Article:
This morning we also heard from a man whose father was killed in Vietnam. They know how. They know where his remains are but won’t give them up or tell. That’s one of the reasons we’re riding, to bring attention to it. To get answers.
I’ve mentioned the hydration station that travels with us. The snacks, water, Gatorade, fruit and so much more that waits for us at each stop is pure gold. The cold neck snakes are certainly welcome. There’s a place to put your old one and then you can pick up a fresh one. They continue to be very welcome when it’s triple-digit heat, or close to it.
Our “Nurse Ratchit” (as I call her lovingly) practically force feeds us fluids. So far about 19 have gone down with heatstroke because they didn’t pay attention. Some will not be going “all the way.”
More bagpipes. A great way to start the day is to have a piper escort your group to their bikes. It just can’t get any better, can it?
Our first stop this morning was to do a wreath-laying ceremony at the Permian Basin Memorial. I paid close attention because I was signed up to be an honor guard for a wreath-laying ceremony in Big Spring, Texas, a place Hobbs, my Vietnam vet, and I visited together.
There was a Native American there in full regalia who would bless you with a large feather and burning sage. It can never hurt. And as I wandered and listened to the ceremony I watched as the smoke from the sage wafted up and away.
One of our support crew’s father has his name on the wall at Permian Basin. I asked if she would like a RFTW 2019 rock I’d painted and she did. She laid it at the memorial. It was a teary time with the young lady known as Hoops.
From there we headed to Big Springs and the Vietnam Veterans Memorial. This was where I’d volunteered to participate in an honor guard.
We donned white gloves and black baseball hats. Then we were given vests. Mine was the POW/MIA vest. We were given our commands. I marched in step. I marched in half-step. I did all that was asked and didn’t embarrass myself. It was an honor to be a part of an honor guard. Our group placed two wreaths. Every one of these ceremonies is different and the same. Each is emotional for those who served and those who didn’t. We’re riding for a cause. A mission. A story that needs to be told and never forgotten. A ride for those who can’t.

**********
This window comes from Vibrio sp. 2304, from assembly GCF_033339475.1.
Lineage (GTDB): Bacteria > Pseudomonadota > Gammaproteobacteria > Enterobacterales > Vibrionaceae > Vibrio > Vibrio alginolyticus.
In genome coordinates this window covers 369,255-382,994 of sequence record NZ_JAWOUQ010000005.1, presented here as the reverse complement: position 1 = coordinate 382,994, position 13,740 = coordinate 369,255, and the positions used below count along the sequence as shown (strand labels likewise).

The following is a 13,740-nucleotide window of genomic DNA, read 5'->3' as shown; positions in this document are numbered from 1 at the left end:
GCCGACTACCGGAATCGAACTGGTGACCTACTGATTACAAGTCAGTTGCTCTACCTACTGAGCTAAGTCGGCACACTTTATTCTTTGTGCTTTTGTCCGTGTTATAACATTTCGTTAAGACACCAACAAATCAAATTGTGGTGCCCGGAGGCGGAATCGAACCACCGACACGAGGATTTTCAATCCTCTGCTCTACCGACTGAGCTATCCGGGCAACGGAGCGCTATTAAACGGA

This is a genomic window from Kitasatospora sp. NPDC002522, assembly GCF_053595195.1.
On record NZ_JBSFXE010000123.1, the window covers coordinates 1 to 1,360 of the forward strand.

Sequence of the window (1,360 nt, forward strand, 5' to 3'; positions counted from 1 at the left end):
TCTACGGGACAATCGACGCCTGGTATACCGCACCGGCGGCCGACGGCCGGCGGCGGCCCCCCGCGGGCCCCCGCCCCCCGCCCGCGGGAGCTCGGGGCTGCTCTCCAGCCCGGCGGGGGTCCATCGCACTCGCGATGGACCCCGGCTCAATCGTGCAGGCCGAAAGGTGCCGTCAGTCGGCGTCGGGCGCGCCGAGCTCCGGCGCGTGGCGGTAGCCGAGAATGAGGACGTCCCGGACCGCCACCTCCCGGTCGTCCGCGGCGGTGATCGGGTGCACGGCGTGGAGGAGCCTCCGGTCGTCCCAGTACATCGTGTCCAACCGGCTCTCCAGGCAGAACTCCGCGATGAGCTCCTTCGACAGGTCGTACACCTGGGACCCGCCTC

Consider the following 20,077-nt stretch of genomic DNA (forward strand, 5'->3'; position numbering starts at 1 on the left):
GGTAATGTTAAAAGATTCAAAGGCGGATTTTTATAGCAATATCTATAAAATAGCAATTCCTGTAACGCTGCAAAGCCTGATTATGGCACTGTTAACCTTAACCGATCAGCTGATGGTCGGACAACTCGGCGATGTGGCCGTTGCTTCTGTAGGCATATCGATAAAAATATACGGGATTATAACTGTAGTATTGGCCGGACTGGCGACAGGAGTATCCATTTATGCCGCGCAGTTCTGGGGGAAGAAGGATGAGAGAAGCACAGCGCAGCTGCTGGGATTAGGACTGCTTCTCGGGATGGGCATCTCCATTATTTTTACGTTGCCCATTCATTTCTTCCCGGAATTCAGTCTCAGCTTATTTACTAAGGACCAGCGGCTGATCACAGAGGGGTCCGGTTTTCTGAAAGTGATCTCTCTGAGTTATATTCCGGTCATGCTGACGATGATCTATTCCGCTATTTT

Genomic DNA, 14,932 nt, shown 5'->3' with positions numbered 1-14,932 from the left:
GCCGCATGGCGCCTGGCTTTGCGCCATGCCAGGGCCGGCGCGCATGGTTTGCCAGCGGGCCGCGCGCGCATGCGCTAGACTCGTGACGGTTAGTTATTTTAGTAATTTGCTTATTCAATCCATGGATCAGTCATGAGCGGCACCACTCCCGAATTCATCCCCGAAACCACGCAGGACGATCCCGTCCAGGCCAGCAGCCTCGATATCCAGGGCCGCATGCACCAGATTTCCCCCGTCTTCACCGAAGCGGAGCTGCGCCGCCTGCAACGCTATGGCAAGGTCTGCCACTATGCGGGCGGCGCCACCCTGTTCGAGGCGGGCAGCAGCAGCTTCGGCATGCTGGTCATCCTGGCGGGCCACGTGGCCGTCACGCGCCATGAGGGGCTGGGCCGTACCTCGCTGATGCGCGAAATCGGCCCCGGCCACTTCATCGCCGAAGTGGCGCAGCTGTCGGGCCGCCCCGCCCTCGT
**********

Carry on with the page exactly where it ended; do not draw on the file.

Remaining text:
And then we had to be gone. But needed to watch out for prairie dog holes.
We went to Colorado City and the Railhead Building for lunch. The town was out to greet us … waving flags and saluting. Shouting. Even a little old lady was brought out to wave from her home. She could barely walk but she was there.
It was a fabulous lunch. There was a band with some great old-time music and they even played all the military songs.
My bike would start but not go once shifted. Crap!!!! I flagged down our folks and we got it loaded into a chase truck. I joined Gary and Gwen in the vehicle and off we went. I called Longhorn HD to let them know we were heading there. Along the way we picked up a trike. The rider had gotten something in his eye and couldn’t ride. So we had more company in the vehicle.
We arrived at the shop and my friend, JGayle from Mesquite, met me. Turned out to be a sensor problem. Longhorn got it fixed and off we went to the dinner place at the Dubiski Career High School where there were more fire trucks and flags. There’s so much love for the RFTW in these towns. We were a little late so went to find my friend, Verlie, and go grab a bite. It was great as we all had a nice visit.
I cannot say enough about this ride. What it means to participate. What it means to be able to do it. I will say if you think you know everything about riding, this ride isn’t for you. If you aren’t willing to take orders, this ride isn’t for you. If you aren’t ready to change your riding style to conform to the mission style, this ride isn’t for you. All I can say is I’m doing my best to do exactly as our leadership requests to make the ride safe for those around me. And I think I will be better for it … as a rider and a person. I think my patriotism has notched up a bit.
Aloha and Greetings Run for the Wall Family,
As I am sure everyone has figured out by now, we had to make the tough decision to cancel RFTW 2020. We have put together a Virtual Run Section on our Website (www.rftw.us). This site should be up and Running by the end of the day, Monday, May 11th 2020. Here you will find Daily Virtual Sit Reps from each Route as well as photo galleries from last year’s Run.
We will also be adding Video content to the area, so if you have good videos of the Run, Send them to email@example.com and we can try and get them up on our YouTube page and our website. ). Be sure to Visit the RFTW Store while you are there and check out some amazing deals on 2020 Merchandise. https://rftw.us/run-for-the-wall-merchandise-shop/
Just because the Run has been cancelled does not mean our Mission of Healing and support (https://rftw.us/mission-and-history/) must be cancelled. There are many ways to “Charlie Mike”. There are some ideas below on how to do that in addition to many great ideas our riders have had on their own.